JANE DOE STORY OF THE MONTH
When we met Jane, she had already been divorced for several years. She became a tax client of ours. And we, unfortunately, were there when something hit Jane that had flown, stealthily, under her lawyer’s radar.
It went like this. When Jane and her husband divorced, he wanted to keep his car. They had taken out the loan jointly, but at the time of the divorce they agreed that he could have it and make the remaining payments on the loan. Jane’s attorney didn’t object.
We would have objected. We know what kinds of problems this can create. Sure enough, the now-former husband, unbeknownst to Jane, stopped making payments on that car. Also unbeknownst to Jane, it was probably repossessed. What Jane did learn, however, was that the bank eventually wrote off the bad loan as uncollectible, causing “forgiveness of debt income.”
How did Jane learn about this? She found out when she received a form 1099-C from the lender at the end of the year, who had reported the income to the IRS. Presumably, they also issued her ex-husband the same form. The car loan was under both of their names, and neither the lender nor the IRS are bound by any family law agreement.
The bottom line is that Jane was hit with a tax liability for the entire amount: $20,000 in income—and about $7,000 in taxes. In the meantime, the ex- didn’t report the income, didn’t file tax returns, didn’t pay his court-ordered child support, didn’t continue to have a relationship with his daughters, didn’t do much of anything.
We’ve reached out to the IRS and explained the situation to them, but the reality is that Jane is on the hook. The lesson here is that a divorce decree doesn’t trump contract or tax law—and while all had seemed fine to Jane and her attorney at the time of the divorce, we would have intervened, helping Jane, and making her attorney look more prescient, too.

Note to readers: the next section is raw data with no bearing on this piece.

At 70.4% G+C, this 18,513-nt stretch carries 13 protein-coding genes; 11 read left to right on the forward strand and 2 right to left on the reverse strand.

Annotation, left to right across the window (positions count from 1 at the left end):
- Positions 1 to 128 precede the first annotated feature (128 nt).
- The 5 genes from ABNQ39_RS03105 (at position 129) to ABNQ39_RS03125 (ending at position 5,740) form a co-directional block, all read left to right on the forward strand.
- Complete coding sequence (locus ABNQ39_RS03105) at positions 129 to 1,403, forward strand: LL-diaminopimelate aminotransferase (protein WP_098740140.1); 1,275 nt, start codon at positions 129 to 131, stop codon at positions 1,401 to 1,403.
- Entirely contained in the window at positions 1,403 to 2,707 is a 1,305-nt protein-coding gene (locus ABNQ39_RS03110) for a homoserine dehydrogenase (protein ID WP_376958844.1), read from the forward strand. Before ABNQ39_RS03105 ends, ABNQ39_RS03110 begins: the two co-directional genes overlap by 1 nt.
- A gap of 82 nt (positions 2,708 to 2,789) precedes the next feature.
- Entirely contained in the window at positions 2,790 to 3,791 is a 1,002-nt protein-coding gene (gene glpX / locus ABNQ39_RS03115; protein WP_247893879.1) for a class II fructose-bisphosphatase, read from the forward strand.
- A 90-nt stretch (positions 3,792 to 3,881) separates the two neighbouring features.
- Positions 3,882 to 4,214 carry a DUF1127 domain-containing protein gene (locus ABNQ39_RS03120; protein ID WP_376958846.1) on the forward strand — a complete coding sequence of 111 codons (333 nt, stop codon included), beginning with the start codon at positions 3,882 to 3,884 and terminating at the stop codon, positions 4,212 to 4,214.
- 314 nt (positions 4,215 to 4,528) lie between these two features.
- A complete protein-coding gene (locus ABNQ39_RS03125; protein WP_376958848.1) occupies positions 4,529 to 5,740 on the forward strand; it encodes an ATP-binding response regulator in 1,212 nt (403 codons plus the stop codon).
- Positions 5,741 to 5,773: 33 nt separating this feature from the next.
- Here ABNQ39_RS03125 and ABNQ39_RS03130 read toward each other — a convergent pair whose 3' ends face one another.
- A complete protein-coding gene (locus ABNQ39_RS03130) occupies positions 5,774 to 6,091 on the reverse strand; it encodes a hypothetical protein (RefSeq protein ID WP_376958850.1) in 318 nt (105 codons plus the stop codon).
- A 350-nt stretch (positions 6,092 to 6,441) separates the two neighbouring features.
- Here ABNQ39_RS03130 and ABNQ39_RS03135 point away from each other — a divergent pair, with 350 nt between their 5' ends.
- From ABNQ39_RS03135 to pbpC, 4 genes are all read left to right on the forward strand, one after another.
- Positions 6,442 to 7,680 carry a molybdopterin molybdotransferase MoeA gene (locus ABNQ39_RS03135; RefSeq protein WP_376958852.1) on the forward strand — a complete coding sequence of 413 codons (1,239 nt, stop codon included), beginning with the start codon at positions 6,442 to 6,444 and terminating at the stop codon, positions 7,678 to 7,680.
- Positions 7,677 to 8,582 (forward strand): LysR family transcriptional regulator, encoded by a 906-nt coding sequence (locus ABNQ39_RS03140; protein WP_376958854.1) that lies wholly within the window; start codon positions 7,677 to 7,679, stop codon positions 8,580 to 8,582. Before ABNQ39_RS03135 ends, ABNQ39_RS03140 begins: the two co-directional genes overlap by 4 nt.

FINANCIAL TIP OF THE MONTH
Many women staring down the prospect of divorce are unaccustomed to making major financial decisions—leaving them precariously under-prepared for the future. Fortunately, that’s a trend that’s on the decline, as more and more women take greater interest in, and responsibility for, their financial futures. That’s one of the reasons we enjoy working with women: We love educating them and empowering them to take over these new responsibilities. Many of them need a great deal of hand-holding—which takes up your time but is a strength of ours.
We truly believe that it takes someone who is an expert in both taxes and financial planning as well as divorce planning to provide the kind of assistance that these women need. Take child-related tax issues, for example. These can be tricky. Although there are no longer dependency exemptions, there are a host of other child-related tax decisions to be made at the time of divorce, such as qualified child for filing-status, the child tax credit, the child and dependent care credit, the earned income credit, and education credits. A 50/50 parenting time arrangement can derail good tax planning. But being strategic can reduce Uncle Sam’s cut and both parents come out ahead.
THERE REALLY IS A FREE LUNCH
We would like to bring a nice, tasty lunch to your office! It gets better: We’d like to teach you things about the financial side of divorce that fly under your radar—and help you earn up to three hours of CLE credit in the process!
Simply give us a call at (480) 378-2383 (or send an email to firstname.lastname@example.org) and say, “Hey! We’d love to take you up on that lunch-and-learn opportunity!” There’s no obligation. Call us today!